NYC Churches Still Battling to Meet In Public School Buildings

NORMAN Y. LONO/FOR NEW YORK DAILY NEWS Parishioners at Abounding Grace Ministries giving their all in prayer.
NORMAN Y. LONO/FOR NEW YORK DAILY NEWS
Parishioners at Abounding Grace Ministries giving their all in prayer.

Alliance Defending Freedom attorneys filed a brief with the U.S. Supreme Court Monday that answers New York City’s arguments against high court scrutiny of its 20-year-old quest to ban worship services in empty public school buildings. In September of last year, ADF asked the high court to review a 2-1 ruling by a three-judge panel of the U.S. Court of Appeals for the 2nd Circuit that upheld a city policy prohibiting worship services in public school buildings during non-school hours. The panel’s ruling is on hold until the Supreme Court decides whether to take the case.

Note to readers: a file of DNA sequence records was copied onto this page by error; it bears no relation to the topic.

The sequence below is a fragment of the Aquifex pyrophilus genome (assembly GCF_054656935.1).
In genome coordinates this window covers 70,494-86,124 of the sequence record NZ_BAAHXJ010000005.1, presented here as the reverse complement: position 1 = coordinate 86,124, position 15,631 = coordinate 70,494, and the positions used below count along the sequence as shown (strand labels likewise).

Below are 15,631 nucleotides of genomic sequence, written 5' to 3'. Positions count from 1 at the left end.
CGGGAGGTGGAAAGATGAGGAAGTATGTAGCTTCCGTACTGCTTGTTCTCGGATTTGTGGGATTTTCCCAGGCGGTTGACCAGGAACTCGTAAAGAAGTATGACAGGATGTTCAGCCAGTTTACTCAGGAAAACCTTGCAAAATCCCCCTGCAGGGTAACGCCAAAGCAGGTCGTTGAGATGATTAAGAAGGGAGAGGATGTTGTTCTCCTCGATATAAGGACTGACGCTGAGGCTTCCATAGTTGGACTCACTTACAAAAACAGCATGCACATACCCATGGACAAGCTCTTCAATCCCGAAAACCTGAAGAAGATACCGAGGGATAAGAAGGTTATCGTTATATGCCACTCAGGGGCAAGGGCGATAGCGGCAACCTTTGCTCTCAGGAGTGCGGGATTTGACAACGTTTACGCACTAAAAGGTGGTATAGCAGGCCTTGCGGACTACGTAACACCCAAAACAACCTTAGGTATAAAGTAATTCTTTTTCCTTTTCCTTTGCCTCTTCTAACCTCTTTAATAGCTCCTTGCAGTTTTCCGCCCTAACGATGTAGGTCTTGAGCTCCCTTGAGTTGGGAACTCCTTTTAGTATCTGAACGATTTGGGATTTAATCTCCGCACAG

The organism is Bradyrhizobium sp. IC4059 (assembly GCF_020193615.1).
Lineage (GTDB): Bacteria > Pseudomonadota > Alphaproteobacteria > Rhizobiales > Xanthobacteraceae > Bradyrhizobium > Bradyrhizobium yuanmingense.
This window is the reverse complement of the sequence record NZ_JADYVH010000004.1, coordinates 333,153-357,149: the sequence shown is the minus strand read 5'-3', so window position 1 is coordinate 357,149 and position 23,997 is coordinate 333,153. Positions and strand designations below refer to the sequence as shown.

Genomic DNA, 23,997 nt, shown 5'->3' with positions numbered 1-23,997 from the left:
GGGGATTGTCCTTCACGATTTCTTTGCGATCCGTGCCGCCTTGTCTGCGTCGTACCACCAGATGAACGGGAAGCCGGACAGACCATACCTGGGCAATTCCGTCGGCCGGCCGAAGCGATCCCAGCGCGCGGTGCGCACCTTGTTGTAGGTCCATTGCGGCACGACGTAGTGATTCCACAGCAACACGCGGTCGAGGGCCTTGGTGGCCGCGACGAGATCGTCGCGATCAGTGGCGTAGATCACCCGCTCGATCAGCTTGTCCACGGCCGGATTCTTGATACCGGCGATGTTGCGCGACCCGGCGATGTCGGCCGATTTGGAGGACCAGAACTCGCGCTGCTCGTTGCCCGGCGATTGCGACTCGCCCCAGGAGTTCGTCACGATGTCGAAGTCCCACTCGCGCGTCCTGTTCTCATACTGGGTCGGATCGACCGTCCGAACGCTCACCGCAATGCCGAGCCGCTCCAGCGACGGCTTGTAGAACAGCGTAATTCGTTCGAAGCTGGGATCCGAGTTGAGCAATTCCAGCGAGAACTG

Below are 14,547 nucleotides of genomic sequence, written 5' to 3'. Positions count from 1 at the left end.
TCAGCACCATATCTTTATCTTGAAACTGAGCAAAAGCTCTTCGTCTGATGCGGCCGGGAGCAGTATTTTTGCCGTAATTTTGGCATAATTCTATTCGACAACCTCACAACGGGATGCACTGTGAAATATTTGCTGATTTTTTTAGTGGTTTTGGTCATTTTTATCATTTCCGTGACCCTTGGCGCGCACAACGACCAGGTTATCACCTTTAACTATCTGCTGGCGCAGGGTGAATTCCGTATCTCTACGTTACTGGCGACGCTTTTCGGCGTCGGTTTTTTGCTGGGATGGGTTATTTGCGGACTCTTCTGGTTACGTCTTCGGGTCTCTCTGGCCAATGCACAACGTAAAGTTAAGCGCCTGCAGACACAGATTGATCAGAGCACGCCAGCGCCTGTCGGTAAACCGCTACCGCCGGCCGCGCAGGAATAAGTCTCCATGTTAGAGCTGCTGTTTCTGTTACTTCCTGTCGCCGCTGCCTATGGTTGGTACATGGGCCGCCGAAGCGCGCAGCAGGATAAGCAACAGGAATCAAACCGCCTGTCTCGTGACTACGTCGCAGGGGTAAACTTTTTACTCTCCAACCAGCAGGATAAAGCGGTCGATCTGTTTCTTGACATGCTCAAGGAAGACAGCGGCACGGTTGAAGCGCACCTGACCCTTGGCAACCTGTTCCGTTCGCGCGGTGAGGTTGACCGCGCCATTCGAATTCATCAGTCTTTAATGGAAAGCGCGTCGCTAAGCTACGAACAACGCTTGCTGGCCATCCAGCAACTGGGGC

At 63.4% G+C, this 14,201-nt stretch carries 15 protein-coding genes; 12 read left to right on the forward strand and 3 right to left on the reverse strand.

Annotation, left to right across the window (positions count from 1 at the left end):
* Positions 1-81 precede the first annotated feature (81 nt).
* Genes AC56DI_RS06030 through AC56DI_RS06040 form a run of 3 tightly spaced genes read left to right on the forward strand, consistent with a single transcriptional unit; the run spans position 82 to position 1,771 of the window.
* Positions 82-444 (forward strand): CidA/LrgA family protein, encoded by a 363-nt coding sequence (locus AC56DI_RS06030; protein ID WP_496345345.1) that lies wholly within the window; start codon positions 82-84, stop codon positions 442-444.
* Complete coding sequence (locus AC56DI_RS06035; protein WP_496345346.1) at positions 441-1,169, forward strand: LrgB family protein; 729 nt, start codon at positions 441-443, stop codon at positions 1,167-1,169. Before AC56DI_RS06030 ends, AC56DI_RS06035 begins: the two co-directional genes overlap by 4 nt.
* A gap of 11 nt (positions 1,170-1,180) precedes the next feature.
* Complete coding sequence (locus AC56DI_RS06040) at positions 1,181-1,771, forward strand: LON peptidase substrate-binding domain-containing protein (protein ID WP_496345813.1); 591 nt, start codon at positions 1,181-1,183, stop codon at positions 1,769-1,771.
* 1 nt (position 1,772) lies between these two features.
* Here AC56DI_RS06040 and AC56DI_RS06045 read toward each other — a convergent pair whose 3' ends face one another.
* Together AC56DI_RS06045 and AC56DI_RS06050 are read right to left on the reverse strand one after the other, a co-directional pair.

“In New York City, any community group can meet in vacant school buildings for any purpose except for religious groups meeting to worship God. The city’s arguments in defense of this policy cannot withstand constitutional scrutiny,” said ADF Senior Counsel Jordan Lorence. “Evicting churches and the help they offer the people in their communities through their worship services in otherwise empty buildings on weekends helps no one. Violating the First Amendment, as New York City is doing, hurts everyone. For that reason, we hope the U.S. Supreme Court will agree to hear this important case.”

The panel’s ruling in Bronx Household of Faith v. Board of Education of the City of New York said that the city can single out for exclusion what it defines as “religious worship services.” The New York City Department of Education has defended this policy, known as Regulation I.Q., in court on and off since 1995 even though the department allows other community groups to rent space for their meetings.

“The Department did not need to open its facilities for after-hours nongovernmental uses, but it did. Now it must abide by constitutional rules forbidding express discrimination against religious expression and practices in otherwise permissible uses,” the ADF reply brief explains.

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SOURCE: Alliance Defending Freedom